By Dr Vishnu Bisram
The British colonial government established a fund called the Indian Immigrants Repatriation Fund for indentured laborers who wished to return to India. Part of the girmitya indentured contract required that the planters pay the passage of Indians who wished to return to the homeland.
Tens of thousands of dollars were accumulated in the fund at a time when Guyana’s money was high in value relative to the US dollar or British pound. At the height of his dictatorship in 1972, Guyana’s dictator Forbes Burnham made a decision to appropriate (confiscate) the Indian Immigration Fund to construct his edifice of what he calls the national cultural center (NCC). There is nothing Indian about the NCC, not even an acknowledgement that it was built with Indian money. Burnham used a few arkatees (Indians who sold out their mati for crumbs) to support his move. Almost every Indian, including the Indian political leadership, opposed Burnham’s appropriation of the fund. They suggested that the money be used to construct regional Indian cultural centers.
There were/are those who argue that the fund was used for a worthy cause – a cultural center for Carifesta. But Indians did not participate in that Carifesta and hardly patronize subsequent Carifestas. So why use the inheritance of Indians to construct a building or to benefit a festival which Indians are not keen or willing participants. Money could be taken out of the Consolidated Fund, the national budget of Guyana, for a national project. There must have been something sinister about appropriating the Indian Fund.
It was a very sensitive matter for Indians. The appropriation of the fund capped a long list of abuses of the Indian population including, but not limited to, race riots, Wismar Massacre of Indians, independence date that coincided with the massacre of Indians and their expulsion from McKenzie/Wismar that would be renamed after Burnham. confiscation of Indian agricultural land, banning of foods and other items related to the Indian cultural diet and religious practices, 1968 rigged election, and more. There was massive discriminatory practice and victimization of Indians. The governance of Burnham left a bitter taste in the mouth of Indians. Indians viewed Burnham’s policy to appropriate the money to build a center of which Indians would have limited, if any, access, as a deliberate act to seize money left for the descendants of Indian pioneers.
Burnham was ‘rubbing it in the Indian population’ by using the Indian Fund to construct the NCC that would benefit his supporters in Georgetown. The proposal was rejected by the Indian population which by 1972 constituted over half the population. Till this day, over fifty years, they remain opposed to it. Countless Indians of that era have refused to set foot in the NCC; they want the return of their ancestors’ fund. I was told the late Pt. Reepu Daman Persaud did not set foot in the NCC until Lata Mangeshkar performed there. Pt. Reepu had no choice but to accompany her to the hall. Other prominent Indian leaders also boycotted the NCC. Among them were Fenton Ramsahoye, Isahak Bashir, Dr. Balwant Singh, Yacoob Ally (who was jailed for having a pound of imported salt), Mohammed Insanally, Pt. Ramlall, Pt. Churkeeman Tiwari, and others. Dr. Balwant Singh (Head of Gandhi Youth Org) was fired as Chief Bacteriologist and Mohammed Insanally was fired as lecturer at UG for objecting to the use of the fund to build Bunrham’s cultural center. Dr. Jagan, also opposed the use of the funds to build a national cultural center. He supported regional cultural centers. The fund would have been used to build regional Indian cultural centers before Burnham’s installment in office. But the matter got swept away during the PPP administration (1957-64) by the wave of more important political issues of the time including political independence, race riots, etc.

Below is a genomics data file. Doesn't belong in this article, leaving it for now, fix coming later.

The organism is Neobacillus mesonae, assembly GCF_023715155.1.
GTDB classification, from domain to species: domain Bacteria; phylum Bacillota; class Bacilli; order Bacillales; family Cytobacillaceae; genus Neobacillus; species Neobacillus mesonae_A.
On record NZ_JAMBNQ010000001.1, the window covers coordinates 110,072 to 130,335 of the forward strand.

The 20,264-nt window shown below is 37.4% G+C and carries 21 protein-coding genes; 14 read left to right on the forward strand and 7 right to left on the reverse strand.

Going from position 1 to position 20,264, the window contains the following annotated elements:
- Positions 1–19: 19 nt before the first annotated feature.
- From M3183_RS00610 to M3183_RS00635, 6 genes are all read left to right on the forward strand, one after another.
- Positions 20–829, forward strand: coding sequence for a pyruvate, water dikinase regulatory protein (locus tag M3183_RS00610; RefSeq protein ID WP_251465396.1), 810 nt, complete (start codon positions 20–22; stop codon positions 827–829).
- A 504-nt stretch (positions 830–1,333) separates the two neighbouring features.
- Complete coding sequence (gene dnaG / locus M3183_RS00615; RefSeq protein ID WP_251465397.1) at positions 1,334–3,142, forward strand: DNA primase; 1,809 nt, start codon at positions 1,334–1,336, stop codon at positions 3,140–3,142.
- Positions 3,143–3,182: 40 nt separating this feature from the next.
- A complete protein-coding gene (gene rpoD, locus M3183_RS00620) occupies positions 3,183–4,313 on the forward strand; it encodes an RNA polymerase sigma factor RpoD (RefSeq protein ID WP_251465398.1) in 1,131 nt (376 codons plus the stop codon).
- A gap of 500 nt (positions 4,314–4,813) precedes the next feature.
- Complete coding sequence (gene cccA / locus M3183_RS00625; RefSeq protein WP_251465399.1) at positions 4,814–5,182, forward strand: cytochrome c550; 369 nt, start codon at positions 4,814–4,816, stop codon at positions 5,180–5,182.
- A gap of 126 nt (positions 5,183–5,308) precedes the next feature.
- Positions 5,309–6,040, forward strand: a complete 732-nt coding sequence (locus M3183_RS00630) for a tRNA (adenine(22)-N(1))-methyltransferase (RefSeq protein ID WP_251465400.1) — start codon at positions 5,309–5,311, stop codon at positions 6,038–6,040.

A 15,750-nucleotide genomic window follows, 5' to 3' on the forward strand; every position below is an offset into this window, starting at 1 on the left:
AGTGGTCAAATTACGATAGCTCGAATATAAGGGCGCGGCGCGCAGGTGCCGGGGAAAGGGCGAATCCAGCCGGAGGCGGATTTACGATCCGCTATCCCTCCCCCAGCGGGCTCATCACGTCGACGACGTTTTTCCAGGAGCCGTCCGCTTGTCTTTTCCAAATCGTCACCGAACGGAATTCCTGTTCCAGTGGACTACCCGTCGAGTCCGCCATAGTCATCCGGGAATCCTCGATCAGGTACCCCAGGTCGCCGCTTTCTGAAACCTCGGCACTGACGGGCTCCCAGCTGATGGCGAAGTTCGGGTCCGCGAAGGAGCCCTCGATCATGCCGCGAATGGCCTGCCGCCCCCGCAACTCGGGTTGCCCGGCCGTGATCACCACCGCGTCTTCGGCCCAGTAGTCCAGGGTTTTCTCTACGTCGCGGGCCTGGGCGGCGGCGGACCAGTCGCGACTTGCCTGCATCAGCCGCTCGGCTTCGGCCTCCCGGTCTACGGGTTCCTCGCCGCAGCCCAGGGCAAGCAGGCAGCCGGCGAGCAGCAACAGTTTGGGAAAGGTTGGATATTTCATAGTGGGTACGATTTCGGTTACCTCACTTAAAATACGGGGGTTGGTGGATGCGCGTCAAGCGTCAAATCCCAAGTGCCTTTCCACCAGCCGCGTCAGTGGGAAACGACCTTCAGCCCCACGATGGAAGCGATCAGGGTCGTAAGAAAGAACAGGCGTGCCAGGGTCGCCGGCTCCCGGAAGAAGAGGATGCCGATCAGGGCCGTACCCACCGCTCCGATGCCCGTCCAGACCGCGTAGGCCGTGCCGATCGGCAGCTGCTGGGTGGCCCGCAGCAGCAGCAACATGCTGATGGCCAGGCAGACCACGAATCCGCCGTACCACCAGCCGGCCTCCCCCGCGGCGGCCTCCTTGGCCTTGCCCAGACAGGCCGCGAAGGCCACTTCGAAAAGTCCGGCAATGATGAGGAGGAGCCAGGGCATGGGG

During his long 20 years reign, Burnham attempted to deculturize Indians foisting an alien, creole culture on them, Amerindians, and others. And it was met with resistance. Indian culture has been marginalized in Guyana since independence. I and others have a patriotic duty to expose injustice and to further the culture of Indian Guyanese who were victimized for 28 years under the PNC regime.
Indians consistently opposed the use of their ancestral money to build a national cultural center. Their wishes should be honored. The Indian Immigration Fund, with interest, that would now be the equivalent of several billions, should be returned and the Indian community should decide what to do with it — if to build regional Indian cultural centers or a university or other project. The government had given subventions to cultural centers of other groups. For fairness and cultural equity, similar subventions must be given to cultural centers of Indians, Amerindians, and others. Indian cultural centers would help in countering the creolization and marginalization of Indians. In the meanwhile, there should be installation of plaque outside stating the NCC was built with the Indian Immigrant Fund and inside as well as outside the NCC should be Indian cultural insignias and mementos.
The views expressed in this column are solely those of the writer and do not necessarily represent the views of the THE WEST INDIAN.